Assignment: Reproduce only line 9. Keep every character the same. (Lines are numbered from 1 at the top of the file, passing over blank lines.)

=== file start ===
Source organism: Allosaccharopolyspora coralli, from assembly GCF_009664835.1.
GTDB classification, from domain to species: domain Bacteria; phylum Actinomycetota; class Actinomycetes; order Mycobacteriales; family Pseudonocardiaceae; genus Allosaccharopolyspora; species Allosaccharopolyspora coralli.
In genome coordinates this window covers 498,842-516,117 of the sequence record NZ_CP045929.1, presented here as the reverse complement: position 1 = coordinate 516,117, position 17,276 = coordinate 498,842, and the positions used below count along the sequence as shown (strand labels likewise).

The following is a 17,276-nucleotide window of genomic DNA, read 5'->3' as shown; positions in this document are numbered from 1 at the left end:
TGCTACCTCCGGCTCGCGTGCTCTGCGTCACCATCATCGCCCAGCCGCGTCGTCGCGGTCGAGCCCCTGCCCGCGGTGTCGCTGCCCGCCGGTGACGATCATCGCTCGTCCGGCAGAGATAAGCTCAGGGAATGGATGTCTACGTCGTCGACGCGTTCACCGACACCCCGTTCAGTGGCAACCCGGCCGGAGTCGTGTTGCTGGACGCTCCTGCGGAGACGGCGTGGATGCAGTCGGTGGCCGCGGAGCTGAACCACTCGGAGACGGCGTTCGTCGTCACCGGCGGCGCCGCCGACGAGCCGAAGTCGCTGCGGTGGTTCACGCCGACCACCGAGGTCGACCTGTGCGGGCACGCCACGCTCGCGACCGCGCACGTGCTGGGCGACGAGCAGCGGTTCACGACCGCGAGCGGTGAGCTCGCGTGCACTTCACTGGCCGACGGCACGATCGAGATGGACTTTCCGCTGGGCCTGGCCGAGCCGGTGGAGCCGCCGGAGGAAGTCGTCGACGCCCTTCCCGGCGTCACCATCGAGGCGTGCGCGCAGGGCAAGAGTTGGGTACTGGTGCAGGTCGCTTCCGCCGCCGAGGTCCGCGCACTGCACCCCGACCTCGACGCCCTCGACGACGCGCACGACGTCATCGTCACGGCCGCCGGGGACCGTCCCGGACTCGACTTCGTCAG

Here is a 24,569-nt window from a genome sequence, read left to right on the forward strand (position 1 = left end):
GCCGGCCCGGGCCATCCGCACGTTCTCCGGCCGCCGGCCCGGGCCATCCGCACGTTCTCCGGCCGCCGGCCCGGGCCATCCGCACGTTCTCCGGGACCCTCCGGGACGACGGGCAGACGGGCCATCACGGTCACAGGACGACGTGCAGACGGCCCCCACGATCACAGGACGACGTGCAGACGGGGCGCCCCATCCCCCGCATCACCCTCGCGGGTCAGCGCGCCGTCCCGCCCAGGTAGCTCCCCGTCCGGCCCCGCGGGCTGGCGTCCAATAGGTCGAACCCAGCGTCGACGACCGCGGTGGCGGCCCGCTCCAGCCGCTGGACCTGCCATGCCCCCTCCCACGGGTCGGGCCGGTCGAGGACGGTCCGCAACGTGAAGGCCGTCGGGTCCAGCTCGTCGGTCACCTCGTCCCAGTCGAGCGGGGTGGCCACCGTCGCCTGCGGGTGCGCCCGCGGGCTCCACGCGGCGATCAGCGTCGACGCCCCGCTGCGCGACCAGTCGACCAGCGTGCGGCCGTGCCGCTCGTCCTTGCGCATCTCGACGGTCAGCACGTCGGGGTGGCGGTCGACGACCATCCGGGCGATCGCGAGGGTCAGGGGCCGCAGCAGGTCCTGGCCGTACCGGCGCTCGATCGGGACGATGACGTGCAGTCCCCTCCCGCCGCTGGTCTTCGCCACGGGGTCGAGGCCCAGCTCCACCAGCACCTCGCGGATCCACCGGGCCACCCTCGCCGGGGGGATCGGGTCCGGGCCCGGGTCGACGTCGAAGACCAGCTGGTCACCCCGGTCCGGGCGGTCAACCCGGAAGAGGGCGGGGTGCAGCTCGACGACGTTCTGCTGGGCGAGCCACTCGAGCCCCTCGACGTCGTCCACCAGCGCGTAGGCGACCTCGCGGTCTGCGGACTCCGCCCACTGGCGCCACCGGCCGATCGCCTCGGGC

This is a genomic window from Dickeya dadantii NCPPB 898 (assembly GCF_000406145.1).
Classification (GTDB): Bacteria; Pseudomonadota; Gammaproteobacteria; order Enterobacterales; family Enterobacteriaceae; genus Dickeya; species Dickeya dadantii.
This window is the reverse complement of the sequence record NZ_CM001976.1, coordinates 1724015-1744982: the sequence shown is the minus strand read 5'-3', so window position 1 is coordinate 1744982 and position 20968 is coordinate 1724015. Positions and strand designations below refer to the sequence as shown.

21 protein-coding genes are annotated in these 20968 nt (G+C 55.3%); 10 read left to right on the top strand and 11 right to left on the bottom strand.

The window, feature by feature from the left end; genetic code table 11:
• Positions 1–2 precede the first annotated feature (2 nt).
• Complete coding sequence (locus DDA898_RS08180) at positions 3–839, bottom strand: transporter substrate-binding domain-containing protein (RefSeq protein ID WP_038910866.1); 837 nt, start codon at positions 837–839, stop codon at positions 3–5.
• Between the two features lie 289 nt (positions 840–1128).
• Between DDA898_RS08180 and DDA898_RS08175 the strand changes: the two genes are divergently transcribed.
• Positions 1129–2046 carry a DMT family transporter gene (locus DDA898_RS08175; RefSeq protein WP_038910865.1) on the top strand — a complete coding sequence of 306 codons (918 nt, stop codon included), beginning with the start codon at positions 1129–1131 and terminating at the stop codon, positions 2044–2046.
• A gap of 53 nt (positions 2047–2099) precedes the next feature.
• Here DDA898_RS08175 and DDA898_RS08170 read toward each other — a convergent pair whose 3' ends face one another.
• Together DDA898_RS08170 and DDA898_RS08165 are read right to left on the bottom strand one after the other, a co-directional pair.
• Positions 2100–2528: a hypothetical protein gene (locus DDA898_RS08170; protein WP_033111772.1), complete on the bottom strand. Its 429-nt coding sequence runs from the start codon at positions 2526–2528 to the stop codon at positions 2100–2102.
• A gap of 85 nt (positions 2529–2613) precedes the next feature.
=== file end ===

Classification (GTDB): Bacteria; Pseudomonadota; Gammaproteobacteria; order Enterobacterales; family Enterobacteriaceae; genus Dickeya; species Dickeya dadantii.